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Posts Tagged ‘vintage Singer sewing machine’

This is Esmeralda.  She is a beautiful green Singer 327K, serial number  ET670062, with a registration date of July 31, 1962.   She has just come home from the sewing machine hospital, where she was put right again after an extreme case of smokin’ hot foot pedal!
The official Singer serial number list shows this number as belonging to a 328K, but Esme is clearly marked “327K”.  The K just means that she was manufactured at Singer’s Kilbowie factory in Clydebank, Scotland.
I do simple repairs and maintenance on my hand-crank and treadle machines, but electrical problems are beyond my skills. My sewing machine guy is brilliant — he rewired the original foot pedal and saved the vintage casing and electrical cord to keep Esme’s green and brown colour scheme intact.
The sewing machine man was even able to get a new green bobbin winder tyre!
Esme uses Class 66 bobbins, which are inexpensive and easy to find.

and she has a lovely storage case that clips on…

She has a new needle plate, too…

and now she’s just as pretty as the day she came out of the factory, and she sews just as well, too!  🙂

Happy Quilting!
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My latest restoration project is “Ruby,” a Singer 99K model from 1927, serial number Y4432093.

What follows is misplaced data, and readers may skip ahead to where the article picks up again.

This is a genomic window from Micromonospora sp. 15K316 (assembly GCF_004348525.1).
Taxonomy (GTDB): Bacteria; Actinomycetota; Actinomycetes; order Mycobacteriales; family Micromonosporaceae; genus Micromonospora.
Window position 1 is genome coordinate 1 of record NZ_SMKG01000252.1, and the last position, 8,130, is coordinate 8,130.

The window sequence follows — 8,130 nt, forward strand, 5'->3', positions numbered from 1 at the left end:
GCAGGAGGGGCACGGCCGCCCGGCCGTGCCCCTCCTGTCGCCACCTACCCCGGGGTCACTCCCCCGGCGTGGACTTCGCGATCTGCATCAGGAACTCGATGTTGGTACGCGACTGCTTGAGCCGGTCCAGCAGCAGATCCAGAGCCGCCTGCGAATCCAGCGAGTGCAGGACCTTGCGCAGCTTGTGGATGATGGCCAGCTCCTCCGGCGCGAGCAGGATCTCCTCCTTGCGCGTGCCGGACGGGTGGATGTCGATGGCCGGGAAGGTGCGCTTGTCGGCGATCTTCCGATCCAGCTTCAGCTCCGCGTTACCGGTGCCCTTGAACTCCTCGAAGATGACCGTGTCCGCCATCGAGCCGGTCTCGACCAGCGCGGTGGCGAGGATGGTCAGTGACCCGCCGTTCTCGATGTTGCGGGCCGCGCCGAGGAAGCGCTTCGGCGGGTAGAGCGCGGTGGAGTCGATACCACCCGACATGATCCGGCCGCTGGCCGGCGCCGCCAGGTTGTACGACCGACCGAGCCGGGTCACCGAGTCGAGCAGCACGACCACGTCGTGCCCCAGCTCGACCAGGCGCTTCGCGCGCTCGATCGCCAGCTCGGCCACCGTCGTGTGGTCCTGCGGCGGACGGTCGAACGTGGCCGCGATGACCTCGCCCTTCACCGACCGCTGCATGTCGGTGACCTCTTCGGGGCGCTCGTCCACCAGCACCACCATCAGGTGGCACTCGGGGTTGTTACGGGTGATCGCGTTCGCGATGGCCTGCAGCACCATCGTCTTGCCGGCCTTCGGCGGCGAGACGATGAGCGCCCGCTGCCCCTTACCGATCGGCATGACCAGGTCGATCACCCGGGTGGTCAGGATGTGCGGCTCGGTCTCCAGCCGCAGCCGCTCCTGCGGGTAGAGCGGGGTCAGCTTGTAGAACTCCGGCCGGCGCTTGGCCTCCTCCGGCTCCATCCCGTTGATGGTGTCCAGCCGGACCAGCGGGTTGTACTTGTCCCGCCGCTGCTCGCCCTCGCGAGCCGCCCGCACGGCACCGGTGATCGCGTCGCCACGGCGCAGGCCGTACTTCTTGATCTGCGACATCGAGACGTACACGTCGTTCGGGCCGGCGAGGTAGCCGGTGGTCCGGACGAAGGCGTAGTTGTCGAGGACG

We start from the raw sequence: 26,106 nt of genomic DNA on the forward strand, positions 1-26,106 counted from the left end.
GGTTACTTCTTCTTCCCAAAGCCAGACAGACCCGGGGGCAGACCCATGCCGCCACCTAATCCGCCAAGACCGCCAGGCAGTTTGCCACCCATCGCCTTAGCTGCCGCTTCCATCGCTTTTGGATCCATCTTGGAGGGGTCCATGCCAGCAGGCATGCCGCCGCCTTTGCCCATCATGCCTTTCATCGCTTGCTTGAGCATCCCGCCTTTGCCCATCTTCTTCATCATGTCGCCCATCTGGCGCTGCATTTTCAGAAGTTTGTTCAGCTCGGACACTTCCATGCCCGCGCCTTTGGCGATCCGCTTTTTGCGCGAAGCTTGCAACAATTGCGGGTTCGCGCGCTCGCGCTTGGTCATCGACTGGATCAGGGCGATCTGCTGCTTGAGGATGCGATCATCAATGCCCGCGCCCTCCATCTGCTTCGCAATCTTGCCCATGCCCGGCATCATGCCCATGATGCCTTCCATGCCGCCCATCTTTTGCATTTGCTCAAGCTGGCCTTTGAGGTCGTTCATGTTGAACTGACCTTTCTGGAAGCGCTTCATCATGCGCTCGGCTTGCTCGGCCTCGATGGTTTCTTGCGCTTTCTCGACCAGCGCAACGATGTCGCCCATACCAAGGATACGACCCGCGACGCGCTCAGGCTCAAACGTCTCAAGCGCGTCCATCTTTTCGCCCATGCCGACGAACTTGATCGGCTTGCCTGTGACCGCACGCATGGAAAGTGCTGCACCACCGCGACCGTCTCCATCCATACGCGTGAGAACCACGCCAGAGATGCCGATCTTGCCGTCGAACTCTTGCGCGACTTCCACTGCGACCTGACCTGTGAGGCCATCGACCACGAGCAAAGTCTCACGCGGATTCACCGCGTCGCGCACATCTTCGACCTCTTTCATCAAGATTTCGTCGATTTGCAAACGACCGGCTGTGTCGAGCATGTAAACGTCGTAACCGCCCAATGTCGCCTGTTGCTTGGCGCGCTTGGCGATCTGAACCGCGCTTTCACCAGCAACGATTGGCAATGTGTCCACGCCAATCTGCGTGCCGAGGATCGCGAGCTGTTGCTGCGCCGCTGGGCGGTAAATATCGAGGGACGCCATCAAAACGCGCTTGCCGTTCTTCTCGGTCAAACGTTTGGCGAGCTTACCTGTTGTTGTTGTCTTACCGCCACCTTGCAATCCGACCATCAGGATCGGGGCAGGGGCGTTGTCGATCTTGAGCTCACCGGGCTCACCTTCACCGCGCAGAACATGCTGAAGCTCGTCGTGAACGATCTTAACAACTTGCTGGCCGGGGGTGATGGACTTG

I was so impatient to start working on her that I forgot to take any “Before” photos.  So here she is, just being beautiful in the “After” stage.  🙂

Ruby came to me in a sadly neglected state.  She was very grimy and sticky, the chrome on the bobbin plate and needle plate was badly pitted, and the lid to the accessories compartment was completely rusted out.  I believe she probably started her life as a hand-crank machine but later was fitted with an electric motor.   The electrical plug end was the old type that fits into a light socket where a bulb normally goes.  The flex cord was very frayed and twisted, and I didn’t want to risk a shock, so I removed all the old electrical bits and disposed of them.

In my treasure chest of sewing machine parts, I just happened to have a hand-crank mechanism of the right style and size to fit this machine, so I installed that.  I found a replacement accessories compartment lid on eBay, and I used sewing machine oil and a cheap emery board from the grocery store to sand out the pits in the chrome.  I took the tension assembly apart and cleaned that, and gave the whole machine a good cleaning and oiling inside and out.